Reformulating baked goods to have a lower sugar content must take into consideration the taste of the final products, as well as replicating sugar’s functional benefits. Predough processes are up to both tasks.
Sugar is a significant part of the carbohydrates listed in the nutritional value tables of baked goods. Brioche can be cited, as an example of a product available all over the world. Out of 100 g of product, approximately 40 g are carbohydrates – of which, around 10 g is sugar. Since sugar also has a technological benefit in addition to sweetening, predough processes can be used that pursue both goals. If, by the activity of starch-splitting enzymes (amylases):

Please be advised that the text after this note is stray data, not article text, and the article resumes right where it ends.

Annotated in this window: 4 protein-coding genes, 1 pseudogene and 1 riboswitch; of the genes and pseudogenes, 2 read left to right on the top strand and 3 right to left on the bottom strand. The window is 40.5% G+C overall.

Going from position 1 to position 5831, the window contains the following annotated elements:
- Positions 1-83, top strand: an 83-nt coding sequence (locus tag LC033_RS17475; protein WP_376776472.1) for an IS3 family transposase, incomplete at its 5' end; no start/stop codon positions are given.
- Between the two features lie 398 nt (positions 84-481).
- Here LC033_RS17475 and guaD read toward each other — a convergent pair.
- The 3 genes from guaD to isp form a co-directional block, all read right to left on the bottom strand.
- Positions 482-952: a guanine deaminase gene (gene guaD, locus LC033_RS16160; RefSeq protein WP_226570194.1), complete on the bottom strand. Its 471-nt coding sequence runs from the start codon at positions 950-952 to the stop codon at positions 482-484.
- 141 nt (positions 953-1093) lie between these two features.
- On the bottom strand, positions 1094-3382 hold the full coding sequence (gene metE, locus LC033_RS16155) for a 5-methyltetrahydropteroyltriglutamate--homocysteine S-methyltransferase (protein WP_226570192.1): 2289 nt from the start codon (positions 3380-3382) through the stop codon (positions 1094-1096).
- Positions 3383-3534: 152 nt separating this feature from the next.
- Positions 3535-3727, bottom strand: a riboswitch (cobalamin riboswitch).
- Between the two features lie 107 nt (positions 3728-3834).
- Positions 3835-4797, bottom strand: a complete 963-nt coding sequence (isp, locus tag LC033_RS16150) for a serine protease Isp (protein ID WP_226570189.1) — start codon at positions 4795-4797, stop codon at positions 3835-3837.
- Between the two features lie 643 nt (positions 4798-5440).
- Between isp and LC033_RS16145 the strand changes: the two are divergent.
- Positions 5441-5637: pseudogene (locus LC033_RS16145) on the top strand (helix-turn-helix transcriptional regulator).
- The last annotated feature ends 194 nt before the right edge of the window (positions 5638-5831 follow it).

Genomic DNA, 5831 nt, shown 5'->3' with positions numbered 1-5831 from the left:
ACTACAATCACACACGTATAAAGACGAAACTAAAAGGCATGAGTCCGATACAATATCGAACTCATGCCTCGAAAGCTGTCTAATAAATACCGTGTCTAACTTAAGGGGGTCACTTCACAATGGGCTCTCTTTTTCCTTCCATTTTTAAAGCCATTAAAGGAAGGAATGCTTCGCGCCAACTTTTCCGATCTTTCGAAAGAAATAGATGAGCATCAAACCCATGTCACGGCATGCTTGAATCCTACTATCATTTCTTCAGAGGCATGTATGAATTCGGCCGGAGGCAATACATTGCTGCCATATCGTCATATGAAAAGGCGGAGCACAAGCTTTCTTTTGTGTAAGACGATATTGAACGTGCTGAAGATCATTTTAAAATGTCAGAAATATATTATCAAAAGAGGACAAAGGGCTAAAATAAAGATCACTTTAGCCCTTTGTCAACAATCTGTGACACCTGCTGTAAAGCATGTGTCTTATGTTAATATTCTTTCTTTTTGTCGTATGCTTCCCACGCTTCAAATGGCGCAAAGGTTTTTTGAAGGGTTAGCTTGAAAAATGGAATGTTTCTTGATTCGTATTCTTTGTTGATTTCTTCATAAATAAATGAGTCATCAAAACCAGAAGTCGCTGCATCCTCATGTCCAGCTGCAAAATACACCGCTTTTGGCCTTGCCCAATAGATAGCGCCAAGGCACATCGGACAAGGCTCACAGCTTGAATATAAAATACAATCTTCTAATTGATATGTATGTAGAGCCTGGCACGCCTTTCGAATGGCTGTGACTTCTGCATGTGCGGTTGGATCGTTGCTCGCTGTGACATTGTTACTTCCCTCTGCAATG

a) cleavage products such as maltose and glucose are formed (reducing sugars), and
b) the formation of which increases the aroma components that are produced during baking (Maillard reaction), it is possible to reduce the total sugar in the recipe without affecting the taste of the product. For brioches, the sugar content can be reduced in this way by one-third.